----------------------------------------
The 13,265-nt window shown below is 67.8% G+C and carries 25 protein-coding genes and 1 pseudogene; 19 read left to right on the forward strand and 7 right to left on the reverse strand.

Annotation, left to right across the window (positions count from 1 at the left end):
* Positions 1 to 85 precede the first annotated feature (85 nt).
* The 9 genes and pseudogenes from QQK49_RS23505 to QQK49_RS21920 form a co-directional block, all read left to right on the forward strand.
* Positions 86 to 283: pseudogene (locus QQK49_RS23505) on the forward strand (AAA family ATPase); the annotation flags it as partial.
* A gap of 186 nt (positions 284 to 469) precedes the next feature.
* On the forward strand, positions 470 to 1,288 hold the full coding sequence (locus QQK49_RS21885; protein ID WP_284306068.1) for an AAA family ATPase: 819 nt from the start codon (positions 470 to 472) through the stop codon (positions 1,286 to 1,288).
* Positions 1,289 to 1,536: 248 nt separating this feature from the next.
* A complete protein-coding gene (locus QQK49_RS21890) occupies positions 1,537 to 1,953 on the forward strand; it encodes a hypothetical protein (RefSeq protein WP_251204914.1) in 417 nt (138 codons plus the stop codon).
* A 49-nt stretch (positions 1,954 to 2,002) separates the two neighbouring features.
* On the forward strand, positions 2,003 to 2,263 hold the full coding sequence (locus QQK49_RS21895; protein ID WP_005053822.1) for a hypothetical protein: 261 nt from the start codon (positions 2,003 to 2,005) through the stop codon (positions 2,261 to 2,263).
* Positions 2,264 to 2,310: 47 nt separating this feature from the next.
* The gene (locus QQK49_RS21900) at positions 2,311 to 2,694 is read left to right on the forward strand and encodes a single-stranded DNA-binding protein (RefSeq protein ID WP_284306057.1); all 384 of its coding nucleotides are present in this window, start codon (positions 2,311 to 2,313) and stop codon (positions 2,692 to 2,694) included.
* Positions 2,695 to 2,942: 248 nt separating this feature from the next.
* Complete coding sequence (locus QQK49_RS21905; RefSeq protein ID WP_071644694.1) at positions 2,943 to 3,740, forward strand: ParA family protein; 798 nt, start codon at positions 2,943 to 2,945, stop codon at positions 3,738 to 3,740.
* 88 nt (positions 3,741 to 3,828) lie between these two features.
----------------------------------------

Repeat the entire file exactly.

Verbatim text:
The 13,265-nt window shown below is 67.8% G+C and carries 25 protein-coding genes and 1 pseudogene; 19 read left to right on the forward strand and 7 right to left on the reverse strand.

Annotation, left to right across the window (positions count from 1 at the left end):
* Positions 1 to 85 precede the first annotated feature (85 nt).
* The 9 genes and pseudogenes from QQK49_RS23505 to QQK49_RS21920 form a co-directional block, all read left to right on the forward strand.
* Positions 86 to 283: pseudogene (locus QQK49_RS23505) on the forward strand (AAA family ATPase); the annotation flags it as partial.
* A gap of 186 nt (positions 284 to 469) precedes the next feature.
* On the forward strand, positions 470 to 1,288 hold the full coding sequence (locus QQK49_RS21885; protein ID WP_284306068.1) for an AAA family ATPase: 819 nt from the start codon (positions 470 to 472) through the stop codon (positions 1,286 to 1,288).
* Positions 1,289 to 1,536: 248 nt separating this feature from the next.
* A complete protein-coding gene (locus QQK49_RS21890) occupies positions 1,537 to 1,953 on the forward strand; it encodes a hypothetical protein (RefSeq protein WP_251204914.1) in 417 nt (138 codons plus the stop codon).
* A 49-nt stretch (positions 1,954 to 2,002) separates the two neighbouring features.
* On the forward strand, positions 2,003 to 2,263 hold the full coding sequence (locus QQK49_RS21895; protein ID WP_005053822.1) for a hypothetical protein: 261 nt from the start codon (positions 2,003 to 2,005) through the stop codon (positions 2,261 to 2,263).
* Positions 2,264 to 2,310: 47 nt separating this feature from the next.
* The gene (locus QQK49_RS21900) at positions 2,311 to 2,694 is read left to right on the forward strand and encodes a single-stranded DNA-binding protein (RefSeq protein ID WP_284306057.1); all 384 of its coding nucleotides are present in this window, start codon (positions 2,311 to 2,313) and stop codon (positions 2,692 to 2,694) included.
* Positions 2,695 to 2,942: 248 nt separating this feature from the next.
* Complete coding sequence (locus QQK49_RS21905; RefSeq protein ID WP_071644694.1) at positions 2,943 to 3,740, forward strand: ParA family protein; 798 nt, start codon at positions 2,943 to 2,945, stop codon at positions 3,738 to 3,740.
* 88 nt (positions 3,741 to 3,828) lie between these two features.